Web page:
Alderney is a small and unspoilt island paradise, lying 8 miles off the Normandy coast. It is just 3.5 miles long (5km) and is the most northerly and the third largest of the Channel Islands, with its own government. It has managed to avoid any mainstream tourism, retaining a serene environment which is rich in flora and fauna. The capital of the island is St Anne’s, a picturesque community with a post office, banks and stores. For those enjoying a self-catering holiday rental on Alderney, there are plenty of old pubs and restaurants to make dining out and chatting with the locals a real pleasure.
Alderney is popular with walkers and cyclists who enjoy walking the rugged clifftops and serene countryside. Golfing and fishing are also available. The island is a haven for nature-lovers and birdspotters. The island is home to around 300 species of bird and has an estimated 2% of the world’s gannet population. It is also known for its beautiful carpets of wild flowers. The sandy beaches are perfect for sunbathing, reading, boating and swimming in the clear water. Two of the most popular beaches to head for (or avoid if you like solitude!) are Branve and Longis Beach. Browse the local shops at St Anne’s or dine out in the restaurants which have a very good reputation for fine cuisine, with plenty of fresh seafood available. Alderney hosts more than 30 social, cultural and sporting events from angling and swimming to seafood and music so there is always something to provide entertainment. Visitors can take a ride on the Alderney Railway which features a diesel train pulling old carriages from the London Underground!
St Anne’s, the island’s quaint main town, features cobbled streets and colourful old cottages clustered around the impressive Cathedral of the Channel Islands, the focal point of the community. It is one of the largest places of worship on the Channel Islands and is home to the Alderney Society Museum which documents the history of Alderney right back to Neolithic times. Alderney’s historic lighthouse is at the east end of the island near Quesnard Point and was constructed in 1912. It is 32m (96 feet) high and visitors can climb to the top for great sea views.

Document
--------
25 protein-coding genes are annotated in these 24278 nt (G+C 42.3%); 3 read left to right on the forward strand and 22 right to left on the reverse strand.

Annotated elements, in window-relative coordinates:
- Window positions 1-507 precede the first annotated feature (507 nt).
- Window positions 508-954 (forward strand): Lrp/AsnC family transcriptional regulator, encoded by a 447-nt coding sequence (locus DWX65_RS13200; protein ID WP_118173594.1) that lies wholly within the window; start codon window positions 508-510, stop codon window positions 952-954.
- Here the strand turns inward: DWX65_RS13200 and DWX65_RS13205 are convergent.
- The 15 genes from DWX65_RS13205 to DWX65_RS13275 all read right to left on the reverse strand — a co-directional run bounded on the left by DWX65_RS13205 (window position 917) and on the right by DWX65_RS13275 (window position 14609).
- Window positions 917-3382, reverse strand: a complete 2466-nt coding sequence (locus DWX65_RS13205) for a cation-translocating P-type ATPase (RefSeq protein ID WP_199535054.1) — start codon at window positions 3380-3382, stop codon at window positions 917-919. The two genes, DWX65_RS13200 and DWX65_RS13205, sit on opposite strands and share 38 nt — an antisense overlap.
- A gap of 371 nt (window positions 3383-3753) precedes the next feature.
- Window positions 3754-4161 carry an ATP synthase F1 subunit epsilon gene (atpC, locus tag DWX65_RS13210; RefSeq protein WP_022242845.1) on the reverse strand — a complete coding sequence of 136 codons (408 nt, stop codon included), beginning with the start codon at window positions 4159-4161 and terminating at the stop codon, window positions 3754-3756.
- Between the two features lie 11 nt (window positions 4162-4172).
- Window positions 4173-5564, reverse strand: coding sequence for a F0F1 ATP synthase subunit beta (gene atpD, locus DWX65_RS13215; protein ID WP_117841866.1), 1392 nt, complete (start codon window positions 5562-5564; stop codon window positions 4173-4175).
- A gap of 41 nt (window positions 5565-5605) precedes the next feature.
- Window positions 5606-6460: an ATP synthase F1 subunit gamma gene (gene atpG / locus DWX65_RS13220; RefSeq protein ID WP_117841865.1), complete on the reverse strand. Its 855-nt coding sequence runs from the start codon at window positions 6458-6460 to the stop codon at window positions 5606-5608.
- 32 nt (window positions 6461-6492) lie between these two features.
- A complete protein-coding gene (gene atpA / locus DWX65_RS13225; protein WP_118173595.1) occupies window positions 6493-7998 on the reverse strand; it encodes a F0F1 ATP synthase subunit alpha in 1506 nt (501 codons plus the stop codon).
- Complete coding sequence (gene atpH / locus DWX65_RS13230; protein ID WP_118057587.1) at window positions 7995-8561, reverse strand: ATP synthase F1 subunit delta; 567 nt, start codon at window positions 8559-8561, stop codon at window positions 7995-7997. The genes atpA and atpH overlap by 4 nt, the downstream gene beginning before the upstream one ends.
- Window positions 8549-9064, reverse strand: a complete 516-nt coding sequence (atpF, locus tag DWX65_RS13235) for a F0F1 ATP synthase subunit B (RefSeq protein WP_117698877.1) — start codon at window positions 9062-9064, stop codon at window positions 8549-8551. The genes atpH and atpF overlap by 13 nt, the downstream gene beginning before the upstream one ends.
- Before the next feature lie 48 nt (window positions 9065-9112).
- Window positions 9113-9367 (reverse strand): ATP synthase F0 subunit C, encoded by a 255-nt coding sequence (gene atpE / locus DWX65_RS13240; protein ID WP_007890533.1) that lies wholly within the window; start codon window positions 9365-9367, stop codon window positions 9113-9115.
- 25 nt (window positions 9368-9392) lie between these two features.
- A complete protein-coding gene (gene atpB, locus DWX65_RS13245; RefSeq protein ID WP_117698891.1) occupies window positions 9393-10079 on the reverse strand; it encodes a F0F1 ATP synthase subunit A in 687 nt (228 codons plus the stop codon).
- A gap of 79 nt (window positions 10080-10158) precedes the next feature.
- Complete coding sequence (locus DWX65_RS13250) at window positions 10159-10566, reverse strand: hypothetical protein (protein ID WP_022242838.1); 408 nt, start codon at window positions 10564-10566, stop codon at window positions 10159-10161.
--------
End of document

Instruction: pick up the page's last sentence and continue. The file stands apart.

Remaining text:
Alderney has a temperate climate with mild winters and warm summers. Temperatures from April to October, the main season for Alderney holiday rentals, averages 20-21°C (68-70°F) with up to 260 hours of sunshine per month, Rainfall is heavier in the cooler months.
Flights are available to your Alderney holiday rental through Aurigny Air Services which operates from Alderney (ACI) Airport to Guernsey and Southampton. Other companies offer flights to Alderney from Bournemouth, Brighton, Jersey, Guernsey and Paris Beauvais. Ferries are also available to Alderney from Guernsey. Getting around this small island is easy on foot, by bicycle or by local taxi.